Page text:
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Offline Noldi400

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Quote
Provided you're not joking, please provide some proof of this claim.
Maybe I should rephrase. Have you heard the idiotic rumor that the Aurora... etc.
"The sane understand that human beings are incapable of sustaining conspiracies on a grand scale, because some of our most defining qualities as a species are... a tendency to panic, and an inability to keep our mouths shut." - Dean Koontz

Offline ka9q

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A friend posted a link to a very thoughtful blog article the other day which was a man with much training in firearms--and actually being shot at--suggesting that people who think they could have done anything constructive were pretty much fooling themselves.
Exactly.

After the VPI shooting one of the police chiefs involved in the response pointed out that it would have been very difficult for them to tell the difference between the shooter and an armed student trying to save the day. Such an innocent third party could easily get shot by mistake.

This is a point I've been making for a long time: guns don't protect you, they make you vulnerable. Even if your intentions are benign, people can't read your mind and know that. All they can see is your gun and that makes them feel pressured to do something before you do.

Offline gillianren

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And my understanding is that the Aurora shooter was wearing a lot of body armour, so odds are pretty good that all anyone with a concealed weapon could do is shoot someone else in the audience.  A successful shot, I've read, would have had to have been a head shot.  The odds were much, much better that someone who'd had a concealed weapon would just have killed innocent bystanders trying to get their shot.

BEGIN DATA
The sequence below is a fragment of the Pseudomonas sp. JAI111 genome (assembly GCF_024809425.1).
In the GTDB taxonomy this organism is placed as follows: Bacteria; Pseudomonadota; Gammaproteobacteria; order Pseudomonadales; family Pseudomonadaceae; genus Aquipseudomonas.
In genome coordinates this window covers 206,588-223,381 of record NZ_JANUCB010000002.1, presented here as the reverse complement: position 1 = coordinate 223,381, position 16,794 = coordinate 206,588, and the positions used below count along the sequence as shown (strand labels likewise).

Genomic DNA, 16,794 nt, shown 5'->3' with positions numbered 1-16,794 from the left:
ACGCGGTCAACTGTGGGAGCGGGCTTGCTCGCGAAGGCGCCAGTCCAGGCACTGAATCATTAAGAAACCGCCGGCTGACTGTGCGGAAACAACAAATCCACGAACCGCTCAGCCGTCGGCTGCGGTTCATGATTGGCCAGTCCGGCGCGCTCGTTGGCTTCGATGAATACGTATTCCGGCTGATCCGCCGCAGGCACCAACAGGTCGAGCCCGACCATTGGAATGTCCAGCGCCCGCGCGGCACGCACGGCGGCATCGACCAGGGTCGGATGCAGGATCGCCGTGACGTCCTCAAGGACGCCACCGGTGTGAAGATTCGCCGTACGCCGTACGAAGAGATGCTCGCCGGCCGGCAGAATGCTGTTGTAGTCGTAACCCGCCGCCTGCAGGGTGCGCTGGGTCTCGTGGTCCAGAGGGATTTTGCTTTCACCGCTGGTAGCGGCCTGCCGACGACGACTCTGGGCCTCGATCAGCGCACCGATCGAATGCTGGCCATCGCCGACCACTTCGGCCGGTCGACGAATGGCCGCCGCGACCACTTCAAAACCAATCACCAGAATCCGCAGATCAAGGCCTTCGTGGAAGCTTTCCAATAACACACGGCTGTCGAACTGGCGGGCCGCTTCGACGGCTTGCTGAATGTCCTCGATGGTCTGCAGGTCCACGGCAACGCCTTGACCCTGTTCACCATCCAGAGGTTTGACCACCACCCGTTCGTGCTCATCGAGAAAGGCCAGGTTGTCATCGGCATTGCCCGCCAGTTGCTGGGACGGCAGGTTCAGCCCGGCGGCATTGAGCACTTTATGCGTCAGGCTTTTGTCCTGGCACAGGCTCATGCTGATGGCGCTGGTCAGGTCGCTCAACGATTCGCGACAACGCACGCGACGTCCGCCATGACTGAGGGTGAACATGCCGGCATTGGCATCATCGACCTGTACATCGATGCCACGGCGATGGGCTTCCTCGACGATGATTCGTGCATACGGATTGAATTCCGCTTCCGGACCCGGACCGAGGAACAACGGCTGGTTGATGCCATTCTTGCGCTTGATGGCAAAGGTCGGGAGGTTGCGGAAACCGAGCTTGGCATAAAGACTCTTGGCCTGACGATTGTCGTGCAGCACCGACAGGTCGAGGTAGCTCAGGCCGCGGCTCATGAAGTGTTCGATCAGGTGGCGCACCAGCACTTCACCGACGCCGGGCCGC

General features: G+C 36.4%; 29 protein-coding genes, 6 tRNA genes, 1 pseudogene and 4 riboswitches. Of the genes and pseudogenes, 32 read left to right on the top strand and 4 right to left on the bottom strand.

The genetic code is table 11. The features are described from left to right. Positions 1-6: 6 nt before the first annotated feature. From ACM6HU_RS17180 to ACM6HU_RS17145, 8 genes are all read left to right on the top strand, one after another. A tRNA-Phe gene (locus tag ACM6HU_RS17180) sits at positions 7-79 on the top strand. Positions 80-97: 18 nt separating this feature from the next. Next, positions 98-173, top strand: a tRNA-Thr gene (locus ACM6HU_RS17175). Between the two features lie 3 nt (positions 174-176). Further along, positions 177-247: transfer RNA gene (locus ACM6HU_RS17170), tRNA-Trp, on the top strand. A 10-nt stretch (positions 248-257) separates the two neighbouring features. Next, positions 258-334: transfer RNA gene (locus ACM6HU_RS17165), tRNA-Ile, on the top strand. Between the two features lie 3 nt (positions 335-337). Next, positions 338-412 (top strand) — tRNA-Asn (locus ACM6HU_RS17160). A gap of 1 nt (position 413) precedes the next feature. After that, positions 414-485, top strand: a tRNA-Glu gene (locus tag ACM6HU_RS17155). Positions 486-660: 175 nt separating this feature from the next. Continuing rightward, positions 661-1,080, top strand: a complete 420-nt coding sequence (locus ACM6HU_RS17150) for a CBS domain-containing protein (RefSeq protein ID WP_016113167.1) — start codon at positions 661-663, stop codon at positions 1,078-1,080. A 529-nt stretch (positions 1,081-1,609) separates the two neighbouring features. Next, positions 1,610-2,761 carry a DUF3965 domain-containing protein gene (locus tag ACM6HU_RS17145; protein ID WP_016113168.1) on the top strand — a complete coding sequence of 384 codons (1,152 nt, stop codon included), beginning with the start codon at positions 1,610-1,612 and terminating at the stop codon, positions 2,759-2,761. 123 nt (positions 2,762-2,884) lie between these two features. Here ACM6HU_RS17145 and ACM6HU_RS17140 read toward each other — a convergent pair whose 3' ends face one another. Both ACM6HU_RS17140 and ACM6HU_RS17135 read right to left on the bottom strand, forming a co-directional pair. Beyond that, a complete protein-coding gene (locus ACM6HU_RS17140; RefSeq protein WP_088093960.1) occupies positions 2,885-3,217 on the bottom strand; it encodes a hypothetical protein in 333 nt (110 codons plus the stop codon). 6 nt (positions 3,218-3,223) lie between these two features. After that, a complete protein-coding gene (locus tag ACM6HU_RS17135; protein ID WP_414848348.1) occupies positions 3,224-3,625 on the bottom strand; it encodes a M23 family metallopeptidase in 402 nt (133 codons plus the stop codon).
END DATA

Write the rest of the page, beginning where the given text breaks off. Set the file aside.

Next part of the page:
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"Conspiracy theories are an irresistible labour-saving device in the face of complexity."  --Henry Louis Gates

Offline ka9q

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During the Tucson shooting (which seems like yesterday) an armed civilian named Joe Zamudio was in a nearby drug store. He ran outside, clicked the safety off on his gun, and nearly shot a man holding a gun -- an innocent bystander who had just grabbed Loughner's gun.

Even highly trained agents have close calls. There's a fascinating story in the book "The Kennedy Detail", written by two members of JFK's Secret Service detail, Gerald Blaine and Clint Hill. (Hill was the agent who jumped on the back of the limo as JFK was shot). Like all the agents shortly after the assassination, Blaine was highly sleep-deprived and an emotional wreck. But he still had to work his shift protecting the new President; it was much too soon to conclude that there wasn't a larger plot. Late the following night, as he's standing guard outside LBJ's house, he hears a noise in the dark. He knows there are no other agents there, so he goes on high alert, cocks his gun and points it at the corner, waiting for whoever it is to show himself.